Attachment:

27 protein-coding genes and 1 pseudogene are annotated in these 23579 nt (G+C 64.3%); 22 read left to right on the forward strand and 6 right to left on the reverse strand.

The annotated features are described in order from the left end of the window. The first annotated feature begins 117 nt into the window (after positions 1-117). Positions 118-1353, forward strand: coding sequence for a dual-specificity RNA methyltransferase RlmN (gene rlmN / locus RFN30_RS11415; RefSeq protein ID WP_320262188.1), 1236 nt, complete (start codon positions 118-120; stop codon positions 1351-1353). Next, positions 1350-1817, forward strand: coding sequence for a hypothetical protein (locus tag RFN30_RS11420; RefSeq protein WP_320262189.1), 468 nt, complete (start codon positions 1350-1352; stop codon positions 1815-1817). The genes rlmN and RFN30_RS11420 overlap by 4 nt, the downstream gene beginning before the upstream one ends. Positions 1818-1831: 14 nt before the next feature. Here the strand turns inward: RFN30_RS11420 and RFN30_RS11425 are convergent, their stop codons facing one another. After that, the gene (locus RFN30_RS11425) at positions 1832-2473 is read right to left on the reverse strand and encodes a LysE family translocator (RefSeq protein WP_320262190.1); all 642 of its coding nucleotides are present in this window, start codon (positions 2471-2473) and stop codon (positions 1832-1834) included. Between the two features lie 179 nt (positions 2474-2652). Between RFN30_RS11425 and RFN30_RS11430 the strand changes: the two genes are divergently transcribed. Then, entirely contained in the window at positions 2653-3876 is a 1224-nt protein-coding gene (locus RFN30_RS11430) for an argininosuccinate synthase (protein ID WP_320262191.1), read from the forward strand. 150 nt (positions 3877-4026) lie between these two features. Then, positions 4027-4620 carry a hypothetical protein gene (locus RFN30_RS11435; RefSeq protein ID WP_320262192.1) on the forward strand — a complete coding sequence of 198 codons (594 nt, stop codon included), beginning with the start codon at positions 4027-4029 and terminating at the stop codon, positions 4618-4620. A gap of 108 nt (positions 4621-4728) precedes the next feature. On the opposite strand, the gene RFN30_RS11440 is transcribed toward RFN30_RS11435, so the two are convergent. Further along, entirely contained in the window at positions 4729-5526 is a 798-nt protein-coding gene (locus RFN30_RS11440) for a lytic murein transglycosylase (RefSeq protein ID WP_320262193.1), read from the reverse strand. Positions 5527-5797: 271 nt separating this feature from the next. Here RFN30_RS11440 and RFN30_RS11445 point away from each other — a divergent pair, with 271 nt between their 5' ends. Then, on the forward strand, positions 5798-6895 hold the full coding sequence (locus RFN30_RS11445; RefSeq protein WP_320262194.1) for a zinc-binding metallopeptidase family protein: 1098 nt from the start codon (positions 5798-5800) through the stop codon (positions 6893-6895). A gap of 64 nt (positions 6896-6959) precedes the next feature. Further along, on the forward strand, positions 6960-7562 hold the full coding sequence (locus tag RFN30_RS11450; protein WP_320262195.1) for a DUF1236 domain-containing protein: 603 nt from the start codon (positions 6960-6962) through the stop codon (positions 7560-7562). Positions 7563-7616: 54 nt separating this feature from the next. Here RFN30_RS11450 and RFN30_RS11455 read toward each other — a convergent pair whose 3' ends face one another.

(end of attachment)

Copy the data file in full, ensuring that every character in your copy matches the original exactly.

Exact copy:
27 protein-coding genes and 1 pseudogene are annotated in these 23579 nt (G+C 64.3%); 22 read left to right on the forward strand and 6 right to left on the reverse strand.

The annotated features are described in order from the left end of the window. The first annotated feature begins 117 nt into the window (after positions 1-117). Positions 118-1353, forward strand: coding sequence for a dual-specificity RNA methyltransferase RlmN (gene rlmN / locus RFN30_RS11415; RefSeq protein ID WP_320262188.1), 1236 nt, complete (start codon positions 118-120; stop codon positions 1351-1353). Next, positions 1350-1817, forward strand: coding sequence for a hypothetical protein (locus tag RFN30_RS11420; RefSeq protein WP_320262189.1), 468 nt, complete (start codon positions 1350-1352; stop codon positions 1815-1817). The genes rlmN and RFN30_RS11420 overlap by 4 nt, the downstream gene beginning before the upstream one ends. Positions 1818-1831: 14 nt before the next feature. Here the strand turns inward: RFN30_RS11420 and RFN30_RS11425 are convergent, their stop codons facing one another. After that, the gene (locus RFN30_RS11425) at positions 1832-2473 is read right to left on the reverse strand and encodes a LysE family translocator (RefSeq protein WP_320262190.1); all 642 of its coding nucleotides are present in this window, start codon (positions 2471-2473) and stop codon (positions 1832-1834) included. Between the two features lie 179 nt (positions 2474-2652). Between RFN30_RS11425 and RFN30_RS11430 the strand changes: the two genes are divergently transcribed. Then, entirely contained in the window at positions 2653-3876 is a 1224-nt protein-coding gene (locus RFN30_RS11430) for an argininosuccinate synthase (protein ID WP_320262191.1), read from the forward strand. 150 nt (positions 3877-4026) lie between these two features. Then, positions 4027-4620 carry a hypothetical protein gene (locus RFN30_RS11435; RefSeq protein ID WP_320262192.1) on the forward strand — a complete coding sequence of 198 codons (594 nt, stop codon included), beginning with the start codon at positions 4027-4029 and terminating at the stop codon, positions 4618-4620. A gap of 108 nt (positions 4621-4728) precedes the next feature. On the opposite strand, the gene RFN30_RS11440 is transcribed toward RFN30_RS11435, so the two are convergent. Further along, entirely contained in the window at positions 4729-5526 is a 798-nt protein-coding gene (locus RFN30_RS11440) for a lytic murein transglycosylase (RefSeq protein ID WP_320262193.1), read from the reverse strand. Positions 5527-5797: 271 nt separating this feature from the next. Here RFN30_RS11440 and RFN30_RS11445 point away from each other — a divergent pair, with 271 nt between their 5' ends. Then, on the forward strand, positions 5798-6895 hold the full coding sequence (locus RFN30_RS11445; RefSeq protein WP_320262194.1) for a zinc-binding metallopeptidase family protein: 1098 nt from the start codon (positions 5798-5800) through the stop codon (positions 6893-6895). A gap of 64 nt (positions 6896-6959) precedes the next feature. Further along, on the forward strand, positions 6960-7562 hold the full coding sequence (locus tag RFN30_RS11450; protein WP_320262195.1) for a DUF1236 domain-containing protein: 603 nt from the start codon (positions 6960-6962) through the stop codon (positions 7560-7562). Positions 7563-7616: 54 nt separating this feature from the next. Here RFN30_RS11450 and RFN30_RS11455 read toward each other — a convergent pair whose 3' ends face one another.